Friday, May 13, 2005

The Cessna Threat

According to an AP report, the little two-seater Cessna which caused pandemonium in Washington was lost. The two pilots, one licensed and the other a student pilot, were on their way from Pennsylvania to North Carolina. They were navigating largely by visual reference to the ground, not unusual for a minimally-equipped aircraft of this kind.

Professional pilots in the military and commercial aviation have always been wary of recreational pilots, especially those who haven't been flying for long. They get a private pilot's license with about one-fifth of the initial training hours that military pilots receive, and the quality of their flight and ground training is generally much lower. And then they're free to take to the skies, often arrogantly demanding the right (which they have, basically) to mix in with all the other aircraft in the sky. The manufacturers of small planes, private pilots' associations, and their friends in Congress wouldn't have it any other way.

I've flown in and around the Washington area many times, both as pilot of a military aircraft and as a passenger looking out the window of an airliner. There was reasonable visibility as "the little Cessna that could" came puttering in to the center of Washington, getting to within about two minutes flying time to the White House. I can visualize the view they had through their cockpit windows. If they didn't recognize downtown Washington, they're idiots. If they didn't know they had penetrated highly restricted airspace, at least the licensed pilot is incompetent and possibly criminally negligent. Add to this the fact that they apparently weren't monitoring the standard "guard" radio frequency on which numerous contact attempts were made, and they picture gets even worse.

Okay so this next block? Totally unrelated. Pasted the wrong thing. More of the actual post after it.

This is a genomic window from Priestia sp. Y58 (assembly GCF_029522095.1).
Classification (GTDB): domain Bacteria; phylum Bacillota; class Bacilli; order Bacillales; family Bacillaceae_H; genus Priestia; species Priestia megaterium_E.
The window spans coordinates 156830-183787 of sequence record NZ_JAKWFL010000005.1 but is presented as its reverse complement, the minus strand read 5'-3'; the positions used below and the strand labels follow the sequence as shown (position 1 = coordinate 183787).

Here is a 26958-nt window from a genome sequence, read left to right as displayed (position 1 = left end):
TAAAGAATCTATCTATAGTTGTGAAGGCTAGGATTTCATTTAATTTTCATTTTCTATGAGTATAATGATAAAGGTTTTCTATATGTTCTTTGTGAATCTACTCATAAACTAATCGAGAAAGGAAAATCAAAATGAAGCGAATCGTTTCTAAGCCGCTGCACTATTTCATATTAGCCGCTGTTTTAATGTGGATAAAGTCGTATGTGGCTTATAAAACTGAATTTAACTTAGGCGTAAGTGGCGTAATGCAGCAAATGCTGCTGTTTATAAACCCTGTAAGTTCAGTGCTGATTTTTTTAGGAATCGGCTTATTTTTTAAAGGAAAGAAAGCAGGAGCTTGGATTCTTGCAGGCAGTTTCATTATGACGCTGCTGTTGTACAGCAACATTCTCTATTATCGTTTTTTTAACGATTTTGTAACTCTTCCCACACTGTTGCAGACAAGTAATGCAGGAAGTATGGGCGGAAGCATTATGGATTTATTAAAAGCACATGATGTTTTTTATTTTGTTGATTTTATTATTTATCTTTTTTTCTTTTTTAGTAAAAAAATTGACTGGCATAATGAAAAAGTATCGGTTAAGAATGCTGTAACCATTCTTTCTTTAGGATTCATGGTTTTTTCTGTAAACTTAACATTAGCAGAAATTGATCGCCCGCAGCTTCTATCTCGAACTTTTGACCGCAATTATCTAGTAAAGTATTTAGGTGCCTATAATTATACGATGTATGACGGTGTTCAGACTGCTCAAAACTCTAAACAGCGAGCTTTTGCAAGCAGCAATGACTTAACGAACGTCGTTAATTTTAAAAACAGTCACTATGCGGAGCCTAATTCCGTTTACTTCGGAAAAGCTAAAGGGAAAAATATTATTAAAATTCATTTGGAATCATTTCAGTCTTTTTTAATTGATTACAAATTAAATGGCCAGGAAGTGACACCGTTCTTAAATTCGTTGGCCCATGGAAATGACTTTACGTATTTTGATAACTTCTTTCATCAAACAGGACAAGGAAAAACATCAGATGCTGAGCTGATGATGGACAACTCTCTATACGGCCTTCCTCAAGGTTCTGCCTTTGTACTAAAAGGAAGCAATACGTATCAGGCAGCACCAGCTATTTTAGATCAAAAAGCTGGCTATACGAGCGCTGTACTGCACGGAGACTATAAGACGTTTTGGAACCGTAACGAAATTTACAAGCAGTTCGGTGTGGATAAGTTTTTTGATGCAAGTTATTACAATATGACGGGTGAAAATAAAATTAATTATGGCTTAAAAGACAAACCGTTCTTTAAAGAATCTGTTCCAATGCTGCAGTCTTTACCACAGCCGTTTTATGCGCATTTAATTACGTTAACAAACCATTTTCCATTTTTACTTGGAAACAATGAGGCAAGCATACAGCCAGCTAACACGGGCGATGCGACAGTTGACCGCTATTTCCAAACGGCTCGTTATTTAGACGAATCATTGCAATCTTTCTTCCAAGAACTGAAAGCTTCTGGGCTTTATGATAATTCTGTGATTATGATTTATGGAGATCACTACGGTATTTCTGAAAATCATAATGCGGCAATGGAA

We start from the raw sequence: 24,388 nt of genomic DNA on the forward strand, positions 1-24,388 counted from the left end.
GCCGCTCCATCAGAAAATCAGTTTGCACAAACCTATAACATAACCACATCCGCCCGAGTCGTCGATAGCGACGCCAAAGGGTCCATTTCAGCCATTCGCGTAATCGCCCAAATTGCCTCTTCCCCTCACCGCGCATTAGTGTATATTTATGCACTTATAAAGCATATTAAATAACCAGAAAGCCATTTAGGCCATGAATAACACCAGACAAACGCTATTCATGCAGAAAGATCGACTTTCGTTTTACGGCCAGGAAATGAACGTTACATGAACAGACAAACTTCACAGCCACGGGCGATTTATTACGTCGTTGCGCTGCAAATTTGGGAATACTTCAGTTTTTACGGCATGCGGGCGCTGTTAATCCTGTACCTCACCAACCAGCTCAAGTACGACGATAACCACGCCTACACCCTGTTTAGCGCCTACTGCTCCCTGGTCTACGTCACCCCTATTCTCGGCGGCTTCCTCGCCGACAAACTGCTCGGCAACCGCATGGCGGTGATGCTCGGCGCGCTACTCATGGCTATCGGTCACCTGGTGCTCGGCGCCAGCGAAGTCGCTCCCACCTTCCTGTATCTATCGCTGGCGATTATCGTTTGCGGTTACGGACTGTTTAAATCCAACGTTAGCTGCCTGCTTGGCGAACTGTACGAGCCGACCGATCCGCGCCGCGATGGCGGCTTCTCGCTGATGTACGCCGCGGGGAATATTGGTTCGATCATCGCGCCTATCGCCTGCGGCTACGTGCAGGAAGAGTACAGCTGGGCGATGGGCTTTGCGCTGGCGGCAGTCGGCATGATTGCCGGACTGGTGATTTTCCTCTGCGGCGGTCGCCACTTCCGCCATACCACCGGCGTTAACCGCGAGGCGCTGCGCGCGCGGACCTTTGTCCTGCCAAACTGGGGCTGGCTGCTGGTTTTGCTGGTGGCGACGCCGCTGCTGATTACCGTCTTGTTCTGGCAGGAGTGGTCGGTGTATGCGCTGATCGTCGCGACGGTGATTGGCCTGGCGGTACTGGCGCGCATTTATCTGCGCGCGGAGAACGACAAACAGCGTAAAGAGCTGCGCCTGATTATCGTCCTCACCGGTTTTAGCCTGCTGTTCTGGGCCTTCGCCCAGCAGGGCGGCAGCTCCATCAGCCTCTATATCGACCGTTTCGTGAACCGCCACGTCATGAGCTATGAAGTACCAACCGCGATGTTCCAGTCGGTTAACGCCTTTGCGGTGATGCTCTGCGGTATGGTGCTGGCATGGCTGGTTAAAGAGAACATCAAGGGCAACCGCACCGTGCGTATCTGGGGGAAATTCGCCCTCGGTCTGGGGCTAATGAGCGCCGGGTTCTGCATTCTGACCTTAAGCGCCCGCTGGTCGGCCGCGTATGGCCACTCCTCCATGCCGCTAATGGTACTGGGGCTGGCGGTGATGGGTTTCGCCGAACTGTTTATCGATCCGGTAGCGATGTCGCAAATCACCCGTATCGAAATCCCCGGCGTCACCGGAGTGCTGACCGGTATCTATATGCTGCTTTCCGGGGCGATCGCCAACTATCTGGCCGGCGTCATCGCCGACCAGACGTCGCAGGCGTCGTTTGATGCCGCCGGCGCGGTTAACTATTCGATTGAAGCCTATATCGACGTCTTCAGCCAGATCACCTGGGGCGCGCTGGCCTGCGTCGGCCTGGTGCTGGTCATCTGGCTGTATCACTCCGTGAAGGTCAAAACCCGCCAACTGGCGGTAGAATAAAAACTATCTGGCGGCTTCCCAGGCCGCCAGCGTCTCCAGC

I can't help believing there's something more to this than simply being lost. Perhaps they did it on a lark, trying to see how close they could get, maybe planning to take some snapshots to prove their derring-do. Whatever their intentions, they undoubtedly came very close to being blown out of the sky. They also caused a lot of consternation on the ground, and the response was costly. As a minimum, the licensed pilot should lose his license forever, and they should pay at least part of the cost.


Blogger Esther said...

WELL said, Tom! My friend works in the Capitol and was pretty scared by the experience. These guys, if as innocent as we're being led to believe, should lose the right to fly for being so blazingly stupid.

6:49 PM, May 13, 2005  
Anonymous Jadegold said...

What this entire affair points up is how--after a group of rank amateurs managed to plant a commercial airliner into the HQ of the world's only military superpower---unprepared this incompetent administration continues to leave the nation.

The fact is the target was id'd as a Cessna early on. The order to evacuate Govt. buildings played into the hands of a terrorist using a Cessna. Why? Because about the only weapons payload capable of being carried in a Cessna would be chemical or biological. The evacuation plan actually exposed more people to danger tham if they had all stayed put.

6:54 PM, May 13, 2005  

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